Mommy dearest

Slick production can't hide The Deep End's musty themes

If there is such a thing as a maternal thriller then The Deep End, a stylish yarn about the depth of mommy love, is it. Co-directors Scott McGehee and David Siegel examine the quandaries of contemporary motherhood and how difficult it is as a frazzled mom of three to ferry the children to ballet and Little League practice and dispose of a dead body before breakfast.

The Deep End also is one of those buzz-accompanied, edgy films that set Sundance audiences' tongues a-wagging when the film was featured at this year's festival.

But it's hard to figure what all the hype was about in a film whose closest kin is slickly packaged Hollywood fare like What Lies Beneath. The Deep End shares with that film a watery motif, a beautiful, well-groomed star and an elegant but cozy home and garden setting that seems no small part of the film's enticements. The Deep End's cinematographer won an award at Sundance for his work, but it's the production designers whose craft seem more relevant to the film's effects. Deep is far more indebted to the aura of bourgeois contentment conveyed in its Pottery Barn-chic spread, which supplements the film's yearning for an equally comforting notion of Mommy — one who will do anything, risk anything to keep home and family intact.

Art film icon Tilda Swinton plays Margaret, a mother of three with a Navy husband away at sea, whose efforts to defend her nest are nothing short of fierce. When she learns her oldest son, Beau (Jonathan Tucker), a gifted musician headed to college, is involved with the kind of sneering, anchovy-mustached grifter immortalized by Eric Roberts in Star 80, she marches down to the gay club where Darby (Josh Lucas) works and lets him know that she will not let her son be buggered by a predatory thirtysomething.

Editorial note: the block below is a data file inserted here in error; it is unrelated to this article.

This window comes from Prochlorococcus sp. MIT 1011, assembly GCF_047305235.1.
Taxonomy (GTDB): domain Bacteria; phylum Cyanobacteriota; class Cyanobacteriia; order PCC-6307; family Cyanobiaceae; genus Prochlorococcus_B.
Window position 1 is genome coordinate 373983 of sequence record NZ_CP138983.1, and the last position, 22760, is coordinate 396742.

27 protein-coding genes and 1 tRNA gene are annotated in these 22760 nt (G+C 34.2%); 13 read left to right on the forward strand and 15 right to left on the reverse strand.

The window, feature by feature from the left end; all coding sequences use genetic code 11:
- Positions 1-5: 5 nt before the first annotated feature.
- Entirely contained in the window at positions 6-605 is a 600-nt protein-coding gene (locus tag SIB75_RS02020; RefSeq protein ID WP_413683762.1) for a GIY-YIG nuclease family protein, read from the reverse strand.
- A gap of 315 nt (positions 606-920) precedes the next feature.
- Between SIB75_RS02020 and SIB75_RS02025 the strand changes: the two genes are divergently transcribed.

When Darby later turns up dead on the family's lakefront property, it's up to the resourceful Margaret to mop up her son's "mess." There is something almost comical about how carefully The Deep End's filmmakers McGehee and Siegel work to establish the just-so bourgeois comforts of Margaret's household, so that even corpse disposal is incorporated into her domestic routine between errands to town and laundry.

But Margaret's fleeting involvement with crime opens up a clown's car of hustlers-in-waiting. She is soon blackmailed by another tattooed and handsome grifter, Alek Spera (Goran Visnjic), looking to profit from Darby's murder. The kind of sad-eyed crook capable of making any homemaker turn to mush, Alek has the sort of downy lashes you could sweep your heart out with. Margaret eventually forms a strange alliance with Alek that seems both maternal and sexual, though the pedestal Margaret is placed on never allows her access to more human desires.

The Deep End's tribute to family and mother love seems less about the lonely sacrifices made by Margaret than it is a retrograde retread of Mildred Pierce-era hand-wringing about the self-abusing depths of maternal sacrifice. But whether 21st-century soccer mom or Joan Crawford's postwar homemaker, both Margaret and Mildred come out on the bottom.

The press notes for The Deep End express amazement that the noirish story on which their film is based — 1940s novelist Elisabeth Sanxay Holding's The Blank Wall — first appeared in The Ladies Home Journal "amidst ads for Armour Corned Beef Hash." The implication is that no such artful fare could ever fit within the "lowbrow" brainless pages of a woman's magazine (and that their film project is a far more intelligent forum for the story). But if the authors who wrote the notes ever read such publications, they would know that tales of thankless maternal self-sacrifice and unfulfilled sexual longing are the bread and butter of women's fiction.

Instead, The Deep End's makers manage to put down women and consign them to an archaic role even as they profess to elevate them in this film, which has the slick appearance of a progressive neo-noir but the unmistakably musty odor of business as usual.??